1-20 of 335 Search Results for

cast alloys

Follow your search
Access your saved searches in your account

Would you like to receive an alert when new items match your search?
Close Modal
Sort by
Image
Published: 01 January 2002
Fig. 34 Microstructure of Mar-M-247 heat treated cast alloy for gas turbine components showing different sizes of γ′ particles. Electropolished and electroetched. Courtesy of Dr. J.F. Radavich, Micro-Met Laboratories More
Image
Published: 15 January 2021
Fig. 34 Microstructure of Mar-M-247 heat treated cast alloy for gas turbine components showing different sizes of γ′ particles. Electropolished and electroetched. Courtesy of J.F. Radavich, Micro-Met Laboratories More
Series: ASM Failure Analysis Case Histories
Volume: 3
Publisher: ASM International
Published: 01 December 2019
DOI: 10.31399/asm.fach.v03.c9001753
EISBN: 978-1-62708-241-9
... composition of the sand-cast component was identified via optical emission spectroscopy and is comparable to an aluminum sand-cast alloy, AA 712.0. Metallographic evaluation via optical microscopy and scanning electron microscopy revealed a high degree of porosity in the microstructure as well as the presence...
Series: ASM Failure Analysis Case Histories
Publisher: ASM International
Published: 01 June 2019
DOI: 10.31399/asm.fach.mech.c0048620
EISBN: 978-1-62708-225-9
.... Fasteners Intergranular corrosion Zinc-aluminum die casting alloy Stress-corrosion cracking The two nuts shown in Fig. 1(a) and (b) were used to secure the water-supply pipes to the threaded connections on hot-water and cold-water taps. The nut used on the cold-water tap ( Fig. 1a ) fractured...
Image
Published: 15 January 2021
Fig. 58 As-cast gray cast iron loaded in tension. It is common to find little or no macroscale information visible on the fracture surface of many casting alloys to indicate the fracture origin and direction of crack propagation. Exceptions to this include nodular irons and some aluminum More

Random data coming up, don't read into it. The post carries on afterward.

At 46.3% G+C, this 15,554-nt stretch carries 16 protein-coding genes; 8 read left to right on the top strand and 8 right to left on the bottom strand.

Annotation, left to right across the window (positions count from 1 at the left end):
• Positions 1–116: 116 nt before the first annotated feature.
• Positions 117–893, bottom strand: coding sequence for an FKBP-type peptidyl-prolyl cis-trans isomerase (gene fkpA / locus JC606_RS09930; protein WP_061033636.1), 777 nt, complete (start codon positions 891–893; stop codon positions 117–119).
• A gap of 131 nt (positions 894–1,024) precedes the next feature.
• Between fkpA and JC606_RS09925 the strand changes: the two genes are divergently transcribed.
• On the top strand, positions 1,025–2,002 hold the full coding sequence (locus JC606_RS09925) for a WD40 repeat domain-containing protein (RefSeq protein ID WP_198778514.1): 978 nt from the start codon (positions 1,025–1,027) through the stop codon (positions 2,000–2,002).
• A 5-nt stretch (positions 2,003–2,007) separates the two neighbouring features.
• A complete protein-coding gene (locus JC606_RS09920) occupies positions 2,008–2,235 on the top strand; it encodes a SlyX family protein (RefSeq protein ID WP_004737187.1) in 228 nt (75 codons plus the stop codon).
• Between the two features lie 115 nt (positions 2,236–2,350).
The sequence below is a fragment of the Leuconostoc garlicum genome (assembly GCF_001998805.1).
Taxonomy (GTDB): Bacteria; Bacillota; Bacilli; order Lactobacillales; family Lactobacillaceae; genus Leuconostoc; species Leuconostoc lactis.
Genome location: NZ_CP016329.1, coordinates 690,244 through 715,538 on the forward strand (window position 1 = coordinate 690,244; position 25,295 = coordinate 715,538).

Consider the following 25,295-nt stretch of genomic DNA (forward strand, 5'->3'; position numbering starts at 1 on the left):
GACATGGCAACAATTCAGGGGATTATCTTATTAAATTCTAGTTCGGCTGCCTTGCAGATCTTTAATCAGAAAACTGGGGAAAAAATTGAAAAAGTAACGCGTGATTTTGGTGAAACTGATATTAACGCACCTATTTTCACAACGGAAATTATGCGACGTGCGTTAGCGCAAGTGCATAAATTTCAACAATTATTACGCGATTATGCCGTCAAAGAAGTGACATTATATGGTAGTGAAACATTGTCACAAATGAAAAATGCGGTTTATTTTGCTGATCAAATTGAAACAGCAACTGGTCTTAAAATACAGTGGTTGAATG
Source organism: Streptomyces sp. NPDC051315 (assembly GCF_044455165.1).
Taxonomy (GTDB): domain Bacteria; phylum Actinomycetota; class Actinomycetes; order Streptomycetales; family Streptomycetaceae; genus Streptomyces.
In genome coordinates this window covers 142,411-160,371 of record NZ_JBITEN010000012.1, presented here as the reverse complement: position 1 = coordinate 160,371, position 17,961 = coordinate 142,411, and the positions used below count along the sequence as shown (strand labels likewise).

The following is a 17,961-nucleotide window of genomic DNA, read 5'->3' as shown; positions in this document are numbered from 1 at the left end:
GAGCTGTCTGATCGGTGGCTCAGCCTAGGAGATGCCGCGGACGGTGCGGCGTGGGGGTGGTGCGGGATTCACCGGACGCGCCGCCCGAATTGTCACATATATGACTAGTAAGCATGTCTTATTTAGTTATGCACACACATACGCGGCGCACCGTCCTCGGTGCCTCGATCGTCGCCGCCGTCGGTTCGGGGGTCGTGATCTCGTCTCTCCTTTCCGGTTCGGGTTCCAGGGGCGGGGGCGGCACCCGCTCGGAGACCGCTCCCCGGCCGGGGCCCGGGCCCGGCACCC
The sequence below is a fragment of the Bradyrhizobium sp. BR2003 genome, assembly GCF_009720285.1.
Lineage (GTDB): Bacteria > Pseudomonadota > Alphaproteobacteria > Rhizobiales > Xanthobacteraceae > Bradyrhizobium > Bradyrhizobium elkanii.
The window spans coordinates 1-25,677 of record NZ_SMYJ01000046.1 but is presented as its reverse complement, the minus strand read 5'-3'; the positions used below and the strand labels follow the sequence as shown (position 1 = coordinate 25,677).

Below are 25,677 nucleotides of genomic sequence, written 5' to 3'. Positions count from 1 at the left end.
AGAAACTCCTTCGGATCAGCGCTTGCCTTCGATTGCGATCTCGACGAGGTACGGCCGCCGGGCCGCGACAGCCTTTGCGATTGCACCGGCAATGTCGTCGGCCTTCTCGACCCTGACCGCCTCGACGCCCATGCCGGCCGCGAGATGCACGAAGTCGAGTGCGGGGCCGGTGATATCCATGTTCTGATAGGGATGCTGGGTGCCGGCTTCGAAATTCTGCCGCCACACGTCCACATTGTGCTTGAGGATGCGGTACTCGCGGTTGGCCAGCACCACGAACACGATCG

Image
Published: 01 January 2002
Fig. 58 As-cast gray cast iron loaded in tension. It is common to find little or no macroscale information visible on the fracture surface of many casting alloys to indicate the fracture origin and direction of crack propagation. There are exceptions to this, including the nodular irons More
Series: ASM Failure Analysis Case Histories
Publisher: ASM International
Published: 01 June 2019
DOI: 10.31399/asm.fach.process.c9001908
EISBN: 978-1-62708-235-8
...: Rockeye Cluster Bomb tailcone assemblies Manufacturing defects: Casting heat checks, inclusions, porosity, shrinkage Background ARL conducted an analysis of two semicircular aluminum die-castings (Alloy A356) that are components of the tailcone assembly of the Rockeye Cluster Bomb. As the name...
Series: ASM Handbook Archive
Volume: 11
Publisher: ASM International
Published: 01 January 2002
DOI: 10.31399/asm.hb.v11.a0003508
EISBN: 978-1-62708-180-1
... iron, gray cast iron, malleable irons, ductile iron, low-alloy steel castings, austenitic steels, corrosion-resistant castings, and cast aluminum alloys are the materials discussed. The article describes the general types of discontinuities or imperfections for traditional casting with sand molds...
Series: ASM Failure Analysis Case Histories
Publisher: ASM International